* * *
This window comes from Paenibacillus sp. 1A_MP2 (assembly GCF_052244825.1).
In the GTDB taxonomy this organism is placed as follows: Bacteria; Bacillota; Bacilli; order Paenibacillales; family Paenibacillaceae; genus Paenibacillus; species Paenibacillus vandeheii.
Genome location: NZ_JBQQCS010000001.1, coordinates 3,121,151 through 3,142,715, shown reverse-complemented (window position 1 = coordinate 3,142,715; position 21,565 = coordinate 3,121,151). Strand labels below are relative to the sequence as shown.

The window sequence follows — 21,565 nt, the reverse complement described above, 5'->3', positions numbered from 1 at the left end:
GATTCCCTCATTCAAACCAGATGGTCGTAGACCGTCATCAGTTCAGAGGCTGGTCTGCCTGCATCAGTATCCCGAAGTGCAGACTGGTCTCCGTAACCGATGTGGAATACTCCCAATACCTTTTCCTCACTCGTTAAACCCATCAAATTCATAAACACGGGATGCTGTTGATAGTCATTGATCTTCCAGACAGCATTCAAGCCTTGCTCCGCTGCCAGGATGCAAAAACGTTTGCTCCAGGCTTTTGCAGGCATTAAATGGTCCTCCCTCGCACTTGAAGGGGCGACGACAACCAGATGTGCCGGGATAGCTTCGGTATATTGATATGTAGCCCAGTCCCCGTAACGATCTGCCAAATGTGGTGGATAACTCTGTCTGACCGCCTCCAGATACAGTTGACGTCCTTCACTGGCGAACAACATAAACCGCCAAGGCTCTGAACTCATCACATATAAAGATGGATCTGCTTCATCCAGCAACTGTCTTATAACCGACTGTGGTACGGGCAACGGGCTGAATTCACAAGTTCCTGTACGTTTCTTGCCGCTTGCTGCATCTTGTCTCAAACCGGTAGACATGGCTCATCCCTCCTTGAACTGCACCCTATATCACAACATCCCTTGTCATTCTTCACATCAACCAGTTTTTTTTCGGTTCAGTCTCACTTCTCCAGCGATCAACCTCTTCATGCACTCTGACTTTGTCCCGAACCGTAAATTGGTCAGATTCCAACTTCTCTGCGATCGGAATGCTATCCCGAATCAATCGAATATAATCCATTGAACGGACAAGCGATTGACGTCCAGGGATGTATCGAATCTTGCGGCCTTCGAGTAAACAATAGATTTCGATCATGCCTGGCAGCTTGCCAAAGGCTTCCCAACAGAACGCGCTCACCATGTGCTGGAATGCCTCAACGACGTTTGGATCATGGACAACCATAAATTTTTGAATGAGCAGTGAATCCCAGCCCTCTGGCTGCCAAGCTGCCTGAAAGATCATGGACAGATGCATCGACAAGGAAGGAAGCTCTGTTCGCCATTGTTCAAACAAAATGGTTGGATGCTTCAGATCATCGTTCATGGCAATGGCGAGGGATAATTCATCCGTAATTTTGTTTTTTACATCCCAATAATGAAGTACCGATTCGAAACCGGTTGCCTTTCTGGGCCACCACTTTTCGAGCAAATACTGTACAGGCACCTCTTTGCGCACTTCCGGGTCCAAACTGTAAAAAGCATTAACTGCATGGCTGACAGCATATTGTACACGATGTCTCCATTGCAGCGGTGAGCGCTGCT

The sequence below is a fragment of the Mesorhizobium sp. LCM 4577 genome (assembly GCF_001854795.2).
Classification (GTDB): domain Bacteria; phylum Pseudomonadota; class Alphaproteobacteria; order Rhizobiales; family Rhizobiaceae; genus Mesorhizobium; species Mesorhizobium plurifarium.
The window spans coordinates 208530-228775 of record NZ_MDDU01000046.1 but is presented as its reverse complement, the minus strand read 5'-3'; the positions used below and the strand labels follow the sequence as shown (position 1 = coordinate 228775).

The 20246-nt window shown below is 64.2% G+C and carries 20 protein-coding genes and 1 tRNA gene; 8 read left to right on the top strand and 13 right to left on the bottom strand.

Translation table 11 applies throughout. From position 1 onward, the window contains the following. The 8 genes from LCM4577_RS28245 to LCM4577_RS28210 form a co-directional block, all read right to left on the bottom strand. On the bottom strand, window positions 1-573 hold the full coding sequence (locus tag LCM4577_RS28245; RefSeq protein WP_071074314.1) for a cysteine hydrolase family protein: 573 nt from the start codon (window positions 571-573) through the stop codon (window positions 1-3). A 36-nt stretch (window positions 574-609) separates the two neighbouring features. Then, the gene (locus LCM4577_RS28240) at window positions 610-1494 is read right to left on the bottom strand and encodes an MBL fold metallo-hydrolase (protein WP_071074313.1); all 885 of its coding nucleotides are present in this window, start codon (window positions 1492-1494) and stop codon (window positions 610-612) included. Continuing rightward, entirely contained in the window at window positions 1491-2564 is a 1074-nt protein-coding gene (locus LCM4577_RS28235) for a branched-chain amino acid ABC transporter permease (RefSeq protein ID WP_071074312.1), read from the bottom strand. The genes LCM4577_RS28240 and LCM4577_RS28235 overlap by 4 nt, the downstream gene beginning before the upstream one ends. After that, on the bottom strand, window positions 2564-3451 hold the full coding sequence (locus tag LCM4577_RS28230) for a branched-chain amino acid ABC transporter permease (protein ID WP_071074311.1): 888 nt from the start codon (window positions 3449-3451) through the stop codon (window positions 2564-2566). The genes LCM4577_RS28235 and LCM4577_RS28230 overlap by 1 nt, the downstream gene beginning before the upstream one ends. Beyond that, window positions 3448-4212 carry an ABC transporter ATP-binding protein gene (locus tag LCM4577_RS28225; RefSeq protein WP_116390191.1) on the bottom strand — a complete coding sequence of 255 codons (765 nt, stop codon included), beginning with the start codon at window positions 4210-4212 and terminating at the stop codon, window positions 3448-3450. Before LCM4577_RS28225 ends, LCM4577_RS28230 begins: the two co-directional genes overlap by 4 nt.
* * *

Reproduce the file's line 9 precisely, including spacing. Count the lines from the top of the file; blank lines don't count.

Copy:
The 20246-nt window shown below is 64.2% G+C and carries 20 protein-coding genes and 1 tRNA gene; 8 read left to right on the top strand and 13 right to left on the bottom strand.